Subsequently, when Eisenstaedt approached Goebbels for a candid portrait, the politician’s expression was very, very different. Instead of smiling, he scowled for the camera, and the famous photo that resulted shows the man wearing “eyes of hate”. His tense posture transmits an almost palpable enmity.
In the 1985 book, “Eisenstaedt on Eisenstaedt: A Self-Portrait”, the then-87-year-old photographer discussed how the Goebbels picture came about:
I found him sitting alone at a folding table on the lawn of the hotel. I photographed him from a distance without him being aware of it. As documentary reportage, the picture may have some value: it suggests his aloofness. Later I found him at the same table surrounded by aides and bodyguards. Goebbels seemed so small, while his bodyguards were huge. I walked up close and photographed Goebbels. It was horrible. He looked up at me with an expression full of hate. The result, however, was a much stronger photograph. There is no substitute for close personal contact and involvement with a subject, no matter how unpleasant it may be. He looked at me with hateful eyes and waited for me to wither. But I didn’t wither. If I have a camera in my hand, I don’t know fear.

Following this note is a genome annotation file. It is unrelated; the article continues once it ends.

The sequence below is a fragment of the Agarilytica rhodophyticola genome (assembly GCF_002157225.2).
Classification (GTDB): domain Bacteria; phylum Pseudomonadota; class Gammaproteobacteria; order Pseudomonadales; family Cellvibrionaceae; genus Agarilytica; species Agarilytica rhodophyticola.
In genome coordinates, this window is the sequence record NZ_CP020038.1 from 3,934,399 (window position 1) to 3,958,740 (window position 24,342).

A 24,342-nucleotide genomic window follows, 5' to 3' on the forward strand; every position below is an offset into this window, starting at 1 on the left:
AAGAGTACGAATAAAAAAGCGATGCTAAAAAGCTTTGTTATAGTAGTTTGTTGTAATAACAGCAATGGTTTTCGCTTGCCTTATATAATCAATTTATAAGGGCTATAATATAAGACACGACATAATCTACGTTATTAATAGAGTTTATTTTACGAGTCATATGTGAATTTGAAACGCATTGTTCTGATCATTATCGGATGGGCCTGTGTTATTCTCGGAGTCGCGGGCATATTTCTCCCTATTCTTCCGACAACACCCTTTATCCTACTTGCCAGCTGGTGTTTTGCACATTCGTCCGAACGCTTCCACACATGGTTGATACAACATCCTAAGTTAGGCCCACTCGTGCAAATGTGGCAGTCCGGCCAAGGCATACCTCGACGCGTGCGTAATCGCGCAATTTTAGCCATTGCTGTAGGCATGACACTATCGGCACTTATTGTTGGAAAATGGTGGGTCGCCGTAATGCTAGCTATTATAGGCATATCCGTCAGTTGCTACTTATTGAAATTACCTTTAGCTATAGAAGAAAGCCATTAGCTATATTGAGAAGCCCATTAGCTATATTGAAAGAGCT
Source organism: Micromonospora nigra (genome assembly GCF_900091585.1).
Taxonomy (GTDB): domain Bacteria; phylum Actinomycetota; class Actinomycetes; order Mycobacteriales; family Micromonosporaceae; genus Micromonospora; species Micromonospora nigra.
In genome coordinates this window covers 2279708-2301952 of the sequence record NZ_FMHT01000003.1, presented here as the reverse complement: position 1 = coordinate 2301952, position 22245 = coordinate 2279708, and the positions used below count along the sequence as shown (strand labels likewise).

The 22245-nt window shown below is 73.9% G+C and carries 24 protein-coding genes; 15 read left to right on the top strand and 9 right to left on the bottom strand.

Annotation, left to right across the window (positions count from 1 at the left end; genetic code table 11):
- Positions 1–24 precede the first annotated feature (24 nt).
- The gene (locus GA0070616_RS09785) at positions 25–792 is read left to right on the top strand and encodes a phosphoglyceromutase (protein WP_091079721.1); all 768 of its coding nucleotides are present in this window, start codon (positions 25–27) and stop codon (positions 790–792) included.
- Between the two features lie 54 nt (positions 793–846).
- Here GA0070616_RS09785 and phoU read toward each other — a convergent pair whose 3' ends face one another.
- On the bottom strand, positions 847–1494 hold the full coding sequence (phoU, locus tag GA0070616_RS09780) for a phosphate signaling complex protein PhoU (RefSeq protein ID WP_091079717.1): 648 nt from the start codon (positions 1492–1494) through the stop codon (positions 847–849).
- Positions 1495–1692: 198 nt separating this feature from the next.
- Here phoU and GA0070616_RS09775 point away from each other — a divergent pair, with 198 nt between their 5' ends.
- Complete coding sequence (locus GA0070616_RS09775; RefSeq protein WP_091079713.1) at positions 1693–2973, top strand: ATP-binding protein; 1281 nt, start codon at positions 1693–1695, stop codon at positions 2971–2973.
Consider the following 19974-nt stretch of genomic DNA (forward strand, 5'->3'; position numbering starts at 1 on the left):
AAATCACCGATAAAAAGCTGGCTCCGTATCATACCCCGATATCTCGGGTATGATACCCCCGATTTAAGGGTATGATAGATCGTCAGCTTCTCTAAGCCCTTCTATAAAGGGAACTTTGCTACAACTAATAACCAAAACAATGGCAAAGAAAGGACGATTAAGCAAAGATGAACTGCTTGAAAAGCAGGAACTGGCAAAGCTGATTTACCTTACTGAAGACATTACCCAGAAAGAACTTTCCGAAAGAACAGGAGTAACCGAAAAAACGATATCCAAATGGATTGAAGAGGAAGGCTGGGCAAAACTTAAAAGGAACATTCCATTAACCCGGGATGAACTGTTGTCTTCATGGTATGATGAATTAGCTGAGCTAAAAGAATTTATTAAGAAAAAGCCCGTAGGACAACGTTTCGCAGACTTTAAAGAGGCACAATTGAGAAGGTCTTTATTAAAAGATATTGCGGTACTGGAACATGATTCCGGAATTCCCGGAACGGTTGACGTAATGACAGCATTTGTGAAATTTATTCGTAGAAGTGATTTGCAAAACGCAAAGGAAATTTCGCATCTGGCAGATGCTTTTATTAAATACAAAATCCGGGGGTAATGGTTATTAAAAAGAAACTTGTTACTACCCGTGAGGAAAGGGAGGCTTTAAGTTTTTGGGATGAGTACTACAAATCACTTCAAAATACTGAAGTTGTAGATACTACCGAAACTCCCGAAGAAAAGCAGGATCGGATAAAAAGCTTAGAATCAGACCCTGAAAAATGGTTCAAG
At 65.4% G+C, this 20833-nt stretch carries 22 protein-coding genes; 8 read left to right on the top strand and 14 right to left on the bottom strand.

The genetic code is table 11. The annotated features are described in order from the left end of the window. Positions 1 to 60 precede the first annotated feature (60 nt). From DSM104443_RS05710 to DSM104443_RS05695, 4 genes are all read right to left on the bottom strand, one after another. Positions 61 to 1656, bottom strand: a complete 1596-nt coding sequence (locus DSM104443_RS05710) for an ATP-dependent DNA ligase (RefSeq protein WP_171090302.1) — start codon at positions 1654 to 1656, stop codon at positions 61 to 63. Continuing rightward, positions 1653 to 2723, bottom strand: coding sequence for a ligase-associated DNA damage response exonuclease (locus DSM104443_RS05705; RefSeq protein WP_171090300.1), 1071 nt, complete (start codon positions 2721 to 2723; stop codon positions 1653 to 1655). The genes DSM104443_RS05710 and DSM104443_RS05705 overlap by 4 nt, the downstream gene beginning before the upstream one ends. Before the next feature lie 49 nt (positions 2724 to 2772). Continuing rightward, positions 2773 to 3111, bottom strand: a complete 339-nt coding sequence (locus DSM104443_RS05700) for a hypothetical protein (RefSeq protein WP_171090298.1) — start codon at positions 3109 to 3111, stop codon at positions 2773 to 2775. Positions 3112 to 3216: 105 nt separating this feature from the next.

But how did Goebbels found out that the photographer was Jewish? No one know for sure but maybe the surname is what gave it away and Eisenstädt is a distinctly Jewish surname. It’s entirely possible that Goebbels was told his name and drew the easy conclusion that he was Jewish or at least of Jewish heritage.
A quote from Joseph Goebbels diary showing his hatred toward Jews: “The Jews are now being deported to the east. A fairly barbaric procedure, not to be described in any greater detail, is being used here, and not much more remains of the Jews themselves. In general, it can probably be established that 60 percent of them must be liquidated, while only 40 percent can be put to work […] A judgment is being carried out on the Jews which is barbaric, but fully deserved”.
(Photo credit: Alfred Eisenstaedt).